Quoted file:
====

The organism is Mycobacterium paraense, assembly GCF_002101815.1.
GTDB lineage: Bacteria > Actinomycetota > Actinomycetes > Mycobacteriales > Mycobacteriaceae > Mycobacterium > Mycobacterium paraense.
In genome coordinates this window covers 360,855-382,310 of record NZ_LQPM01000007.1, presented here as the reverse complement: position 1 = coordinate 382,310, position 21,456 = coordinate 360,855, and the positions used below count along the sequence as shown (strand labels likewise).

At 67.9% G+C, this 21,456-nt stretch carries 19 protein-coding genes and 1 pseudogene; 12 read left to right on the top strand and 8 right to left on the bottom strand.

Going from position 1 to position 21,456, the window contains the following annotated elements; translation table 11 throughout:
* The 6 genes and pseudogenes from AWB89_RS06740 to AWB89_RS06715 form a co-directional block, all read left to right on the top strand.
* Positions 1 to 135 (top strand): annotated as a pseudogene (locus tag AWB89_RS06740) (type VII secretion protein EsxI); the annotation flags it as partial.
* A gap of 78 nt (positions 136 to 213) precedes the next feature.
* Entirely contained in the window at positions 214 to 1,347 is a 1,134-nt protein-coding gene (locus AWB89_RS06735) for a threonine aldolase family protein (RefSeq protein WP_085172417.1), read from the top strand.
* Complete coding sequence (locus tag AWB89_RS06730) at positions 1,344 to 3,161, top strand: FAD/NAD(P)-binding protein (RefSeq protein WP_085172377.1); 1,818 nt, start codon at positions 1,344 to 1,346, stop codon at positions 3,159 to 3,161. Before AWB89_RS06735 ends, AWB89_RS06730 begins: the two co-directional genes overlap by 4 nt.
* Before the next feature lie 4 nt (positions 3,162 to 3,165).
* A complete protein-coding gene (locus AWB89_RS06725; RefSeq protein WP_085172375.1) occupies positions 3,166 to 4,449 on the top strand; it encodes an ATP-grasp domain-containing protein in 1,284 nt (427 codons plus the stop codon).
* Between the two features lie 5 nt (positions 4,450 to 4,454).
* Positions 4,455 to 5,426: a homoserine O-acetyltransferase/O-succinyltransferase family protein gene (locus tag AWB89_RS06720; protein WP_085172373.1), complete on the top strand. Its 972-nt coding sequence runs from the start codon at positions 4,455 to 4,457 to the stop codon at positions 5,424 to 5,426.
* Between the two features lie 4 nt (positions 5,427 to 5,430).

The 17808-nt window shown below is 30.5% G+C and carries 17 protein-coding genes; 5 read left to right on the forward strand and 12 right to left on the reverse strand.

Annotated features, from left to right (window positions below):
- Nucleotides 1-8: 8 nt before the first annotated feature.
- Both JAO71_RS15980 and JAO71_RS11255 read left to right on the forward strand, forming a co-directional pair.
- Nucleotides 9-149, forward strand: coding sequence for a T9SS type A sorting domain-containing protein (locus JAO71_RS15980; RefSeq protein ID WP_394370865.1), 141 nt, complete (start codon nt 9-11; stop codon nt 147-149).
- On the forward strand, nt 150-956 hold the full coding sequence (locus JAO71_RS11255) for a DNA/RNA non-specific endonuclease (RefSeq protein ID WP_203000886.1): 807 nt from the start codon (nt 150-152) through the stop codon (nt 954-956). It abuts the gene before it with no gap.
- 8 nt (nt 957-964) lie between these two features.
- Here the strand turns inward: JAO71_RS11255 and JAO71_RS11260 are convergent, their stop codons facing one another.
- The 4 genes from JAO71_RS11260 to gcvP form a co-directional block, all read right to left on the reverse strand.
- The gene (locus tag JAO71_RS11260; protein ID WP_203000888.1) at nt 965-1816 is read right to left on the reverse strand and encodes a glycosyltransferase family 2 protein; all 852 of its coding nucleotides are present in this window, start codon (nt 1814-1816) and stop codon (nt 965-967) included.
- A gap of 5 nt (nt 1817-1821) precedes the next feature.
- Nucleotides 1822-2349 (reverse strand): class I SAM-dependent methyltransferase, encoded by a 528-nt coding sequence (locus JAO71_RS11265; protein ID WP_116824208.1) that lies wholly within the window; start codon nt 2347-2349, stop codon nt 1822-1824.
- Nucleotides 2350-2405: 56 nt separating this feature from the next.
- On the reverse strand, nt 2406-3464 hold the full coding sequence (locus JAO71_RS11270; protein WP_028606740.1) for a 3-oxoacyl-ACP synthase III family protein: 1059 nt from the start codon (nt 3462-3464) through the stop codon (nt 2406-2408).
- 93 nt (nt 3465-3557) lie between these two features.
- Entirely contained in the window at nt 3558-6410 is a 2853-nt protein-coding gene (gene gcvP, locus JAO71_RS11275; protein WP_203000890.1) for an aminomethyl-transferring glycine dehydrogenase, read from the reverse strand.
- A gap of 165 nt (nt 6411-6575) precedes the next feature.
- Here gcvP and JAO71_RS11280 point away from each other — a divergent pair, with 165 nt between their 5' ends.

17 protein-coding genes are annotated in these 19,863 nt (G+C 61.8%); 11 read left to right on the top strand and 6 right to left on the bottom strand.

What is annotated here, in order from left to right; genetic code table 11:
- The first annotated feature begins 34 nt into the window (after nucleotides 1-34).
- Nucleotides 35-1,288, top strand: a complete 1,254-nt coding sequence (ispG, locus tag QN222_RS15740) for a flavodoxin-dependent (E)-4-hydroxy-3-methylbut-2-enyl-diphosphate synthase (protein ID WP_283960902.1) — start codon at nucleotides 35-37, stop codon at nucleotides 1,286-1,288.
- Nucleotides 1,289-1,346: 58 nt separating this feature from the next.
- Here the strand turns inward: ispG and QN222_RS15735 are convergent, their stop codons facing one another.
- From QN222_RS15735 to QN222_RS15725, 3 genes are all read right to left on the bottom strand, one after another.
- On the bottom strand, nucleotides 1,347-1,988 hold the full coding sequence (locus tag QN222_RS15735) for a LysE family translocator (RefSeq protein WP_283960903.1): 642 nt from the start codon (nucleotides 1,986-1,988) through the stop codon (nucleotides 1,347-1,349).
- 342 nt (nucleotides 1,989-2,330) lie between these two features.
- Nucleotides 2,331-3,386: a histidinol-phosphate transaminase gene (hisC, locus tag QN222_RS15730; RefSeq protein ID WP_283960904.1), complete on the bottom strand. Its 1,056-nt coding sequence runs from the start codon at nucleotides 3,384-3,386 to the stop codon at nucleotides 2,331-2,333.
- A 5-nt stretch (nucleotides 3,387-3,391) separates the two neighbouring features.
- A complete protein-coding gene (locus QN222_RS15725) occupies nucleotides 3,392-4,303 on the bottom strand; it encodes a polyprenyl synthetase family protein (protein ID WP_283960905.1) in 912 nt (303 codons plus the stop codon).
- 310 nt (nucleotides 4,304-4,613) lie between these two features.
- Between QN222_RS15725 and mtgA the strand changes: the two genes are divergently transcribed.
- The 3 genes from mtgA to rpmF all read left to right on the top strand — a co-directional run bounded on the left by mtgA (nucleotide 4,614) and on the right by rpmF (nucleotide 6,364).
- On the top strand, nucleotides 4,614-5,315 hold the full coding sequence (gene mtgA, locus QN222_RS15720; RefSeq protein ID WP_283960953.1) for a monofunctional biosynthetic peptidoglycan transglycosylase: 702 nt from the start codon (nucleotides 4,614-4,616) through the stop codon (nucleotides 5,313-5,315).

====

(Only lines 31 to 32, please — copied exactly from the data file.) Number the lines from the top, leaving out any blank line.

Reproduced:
- Entirely contained in the window at nt 3558-6410 is a 2853-nt protein-coding gene (gene gcvP, locus JAO71_RS11275; protein WP_203000890.1) for an aminomethyl-transferring glycine dehydrogenase, read from the reverse strand.
- A gap of 165 nt (nt 6411-6575) precedes the next feature.